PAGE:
Newspaper article THE JOURNAL RECORD

Saudis Fend off Efforts to Slash Oil Production

Newspaper article THE JOURNAL RECORD

Saudis Fend off Efforts to Slash Oil Production

Article excerpt

GENEVA (AP) _ Saudi Arabia on Thursday fended off efforts by its partners in the Organization of Petroleum Exporting Countries for a quick deal to slash the cartel's oil production by more than 1.5 million barrels a day in the coming months.

But the kingdom, the world's largest crude exporter, promised to offer its own ideas today.

Ministers of the 13-nation Organization of Petroleum Exporting Countries failed in day-long bargaining Thursday to wrap up an agreement that would be designed to give a lift to crude prices.

"Everything is still under discussion," said Iraqi Oil Minister Osama al-Hiti after members of the cartel held talks in the evening.

"It is a sensitive meeting," he said. "It's the first important meeting since the Gulf crisis."

A majority of producers favored a sharp cut in the cartel's surging production by slicing output from 24.2 million barrels a day currently to 22.5 million barrels in the spring.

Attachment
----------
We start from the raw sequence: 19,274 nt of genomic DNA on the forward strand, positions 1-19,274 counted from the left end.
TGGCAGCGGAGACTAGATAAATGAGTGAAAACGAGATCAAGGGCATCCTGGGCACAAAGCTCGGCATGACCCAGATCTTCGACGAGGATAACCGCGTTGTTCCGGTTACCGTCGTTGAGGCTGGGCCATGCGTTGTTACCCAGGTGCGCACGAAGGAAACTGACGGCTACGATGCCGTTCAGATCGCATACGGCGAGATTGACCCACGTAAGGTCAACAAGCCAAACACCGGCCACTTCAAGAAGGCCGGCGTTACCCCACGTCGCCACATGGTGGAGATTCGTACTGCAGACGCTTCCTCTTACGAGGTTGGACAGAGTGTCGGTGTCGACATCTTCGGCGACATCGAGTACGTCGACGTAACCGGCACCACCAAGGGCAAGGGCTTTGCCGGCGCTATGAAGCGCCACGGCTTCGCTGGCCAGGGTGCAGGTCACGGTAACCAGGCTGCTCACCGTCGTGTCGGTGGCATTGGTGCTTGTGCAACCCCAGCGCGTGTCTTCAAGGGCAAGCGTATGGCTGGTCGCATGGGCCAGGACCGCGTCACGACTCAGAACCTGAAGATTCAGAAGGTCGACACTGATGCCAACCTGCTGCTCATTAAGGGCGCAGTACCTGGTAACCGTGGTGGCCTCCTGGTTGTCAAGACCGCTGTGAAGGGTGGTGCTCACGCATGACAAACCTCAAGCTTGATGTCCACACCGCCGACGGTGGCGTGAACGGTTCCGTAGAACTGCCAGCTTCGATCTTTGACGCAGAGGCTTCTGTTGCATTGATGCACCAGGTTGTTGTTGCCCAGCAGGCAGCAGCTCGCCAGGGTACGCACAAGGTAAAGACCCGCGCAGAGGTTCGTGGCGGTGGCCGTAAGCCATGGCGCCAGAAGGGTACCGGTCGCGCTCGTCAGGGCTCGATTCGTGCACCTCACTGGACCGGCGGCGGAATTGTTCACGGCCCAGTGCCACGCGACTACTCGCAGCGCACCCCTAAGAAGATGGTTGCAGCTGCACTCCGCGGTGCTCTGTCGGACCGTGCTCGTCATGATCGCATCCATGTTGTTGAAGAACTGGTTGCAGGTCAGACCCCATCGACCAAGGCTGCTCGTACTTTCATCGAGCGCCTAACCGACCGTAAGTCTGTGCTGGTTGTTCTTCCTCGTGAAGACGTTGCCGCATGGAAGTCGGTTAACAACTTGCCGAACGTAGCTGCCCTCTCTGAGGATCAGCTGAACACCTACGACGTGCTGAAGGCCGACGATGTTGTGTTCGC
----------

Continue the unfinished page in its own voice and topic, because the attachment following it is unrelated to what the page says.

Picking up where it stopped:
Gabonese Oil Minister Augustin Hervo-Akendengue described a new ceiling of 22.5 million barrels a day as "an objective" that would be "good for all of us."

"The aim is to increase prices," he said.

But sources said Saudi Arabia, the cartel's most powerful member, was holding out for a higher ceiling in the range of 22.7 million to 23 million barrels a day.

Some said the superproducer was insisting on maintaining an enormous chunk of overall output.

Prices rose anyway on the futures market Thursday, with spot-month oil contracts settling at $19.68 per barrel, up 41 cents, at the New York Mercantile Exchange.

In their talks, the ministers are trying to fashion an accord that will pull enough oil off the markets to move prices sharply closer to the group's target of $21 a barrel.

Weak demand for the producers' oil this winter has been blamed in part for sliding prices.

The price of a basket of crudes monitored by the cartel averaged less than $17 a barrel last week. The New York futures price is always several dollars higher because it more closely reflects the value of premium, low-sulfur oil. …

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